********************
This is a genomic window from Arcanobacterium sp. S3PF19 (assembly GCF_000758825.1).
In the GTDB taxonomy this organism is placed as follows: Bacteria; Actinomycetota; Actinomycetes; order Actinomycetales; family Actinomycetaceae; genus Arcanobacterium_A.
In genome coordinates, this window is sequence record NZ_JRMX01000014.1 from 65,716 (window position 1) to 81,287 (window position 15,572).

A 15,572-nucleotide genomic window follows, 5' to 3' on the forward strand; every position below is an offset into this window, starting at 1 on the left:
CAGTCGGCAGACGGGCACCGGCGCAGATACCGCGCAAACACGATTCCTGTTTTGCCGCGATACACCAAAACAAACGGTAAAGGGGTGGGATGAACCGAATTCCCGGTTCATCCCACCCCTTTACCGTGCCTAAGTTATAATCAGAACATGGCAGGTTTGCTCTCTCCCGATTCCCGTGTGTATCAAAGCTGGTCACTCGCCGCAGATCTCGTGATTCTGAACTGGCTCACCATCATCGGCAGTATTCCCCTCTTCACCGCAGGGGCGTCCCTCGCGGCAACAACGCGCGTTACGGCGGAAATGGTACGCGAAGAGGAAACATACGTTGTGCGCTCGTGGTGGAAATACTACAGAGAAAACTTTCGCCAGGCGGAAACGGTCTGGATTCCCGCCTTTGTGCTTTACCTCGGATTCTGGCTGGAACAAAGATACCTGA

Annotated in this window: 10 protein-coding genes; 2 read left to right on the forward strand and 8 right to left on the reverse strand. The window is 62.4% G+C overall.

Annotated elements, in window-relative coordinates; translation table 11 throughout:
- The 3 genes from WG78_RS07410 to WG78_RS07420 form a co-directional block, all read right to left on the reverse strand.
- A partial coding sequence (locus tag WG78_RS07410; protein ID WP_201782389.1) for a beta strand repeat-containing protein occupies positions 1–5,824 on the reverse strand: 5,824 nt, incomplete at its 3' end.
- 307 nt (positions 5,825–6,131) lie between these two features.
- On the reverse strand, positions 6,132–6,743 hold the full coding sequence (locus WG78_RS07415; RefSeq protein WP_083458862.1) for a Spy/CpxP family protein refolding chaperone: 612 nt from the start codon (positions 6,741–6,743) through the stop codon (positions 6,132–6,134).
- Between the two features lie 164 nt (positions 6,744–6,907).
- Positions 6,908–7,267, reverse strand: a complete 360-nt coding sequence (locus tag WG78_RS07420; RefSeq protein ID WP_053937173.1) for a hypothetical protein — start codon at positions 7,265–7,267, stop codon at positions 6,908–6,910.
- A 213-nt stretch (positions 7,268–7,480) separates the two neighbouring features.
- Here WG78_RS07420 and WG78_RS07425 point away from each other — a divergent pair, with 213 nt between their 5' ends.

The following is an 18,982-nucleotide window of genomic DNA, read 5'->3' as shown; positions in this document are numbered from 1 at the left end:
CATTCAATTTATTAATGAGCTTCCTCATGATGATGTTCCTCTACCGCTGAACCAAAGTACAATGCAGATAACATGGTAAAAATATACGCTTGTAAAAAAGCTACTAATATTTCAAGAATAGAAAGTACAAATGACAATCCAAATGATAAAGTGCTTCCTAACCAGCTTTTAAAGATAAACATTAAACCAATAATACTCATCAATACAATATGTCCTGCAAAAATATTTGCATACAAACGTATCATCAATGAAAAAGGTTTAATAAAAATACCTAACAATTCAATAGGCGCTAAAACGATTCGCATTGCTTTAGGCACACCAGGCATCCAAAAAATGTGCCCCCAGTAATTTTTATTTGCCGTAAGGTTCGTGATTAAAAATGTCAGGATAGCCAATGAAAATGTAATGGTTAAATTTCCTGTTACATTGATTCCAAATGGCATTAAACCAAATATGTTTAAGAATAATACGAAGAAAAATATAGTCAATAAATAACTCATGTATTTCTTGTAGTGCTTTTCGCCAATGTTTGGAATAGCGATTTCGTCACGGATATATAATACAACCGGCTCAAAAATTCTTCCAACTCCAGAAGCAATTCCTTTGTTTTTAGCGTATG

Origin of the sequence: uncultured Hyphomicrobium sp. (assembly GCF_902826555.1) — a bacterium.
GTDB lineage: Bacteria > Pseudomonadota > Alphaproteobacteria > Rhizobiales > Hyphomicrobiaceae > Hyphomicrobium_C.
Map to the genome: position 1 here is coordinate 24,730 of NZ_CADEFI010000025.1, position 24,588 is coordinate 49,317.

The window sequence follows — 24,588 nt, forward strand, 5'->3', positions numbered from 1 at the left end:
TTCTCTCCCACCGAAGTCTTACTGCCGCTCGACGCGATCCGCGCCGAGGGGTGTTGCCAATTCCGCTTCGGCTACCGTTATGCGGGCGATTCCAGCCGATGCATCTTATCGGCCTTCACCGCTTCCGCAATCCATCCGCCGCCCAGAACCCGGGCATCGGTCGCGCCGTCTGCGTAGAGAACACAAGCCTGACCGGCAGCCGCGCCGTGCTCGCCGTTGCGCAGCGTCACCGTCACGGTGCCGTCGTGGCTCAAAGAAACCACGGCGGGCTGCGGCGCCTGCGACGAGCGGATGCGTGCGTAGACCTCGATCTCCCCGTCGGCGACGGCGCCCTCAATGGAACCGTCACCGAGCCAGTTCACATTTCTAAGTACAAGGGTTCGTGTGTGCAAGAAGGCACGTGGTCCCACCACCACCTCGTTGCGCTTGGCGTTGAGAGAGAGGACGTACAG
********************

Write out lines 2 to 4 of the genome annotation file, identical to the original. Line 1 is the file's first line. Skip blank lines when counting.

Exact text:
In the GTDB taxonomy this organism is placed as follows: Bacteria; Actinomycetota; Actinomycetes; order Actinomycetales; family Actinomycetaceae; genus Arcanobacterium_A.
In genome coordinates, this window is sequence record NZ_JRMX01000014.1 from 65,716 (window position 1) to 81,287 (window position 15,572).

A 15,572-nucleotide genomic window follows, 5' to 3' on the forward strand; every position below is an offset into this window, starting at 1 on the left: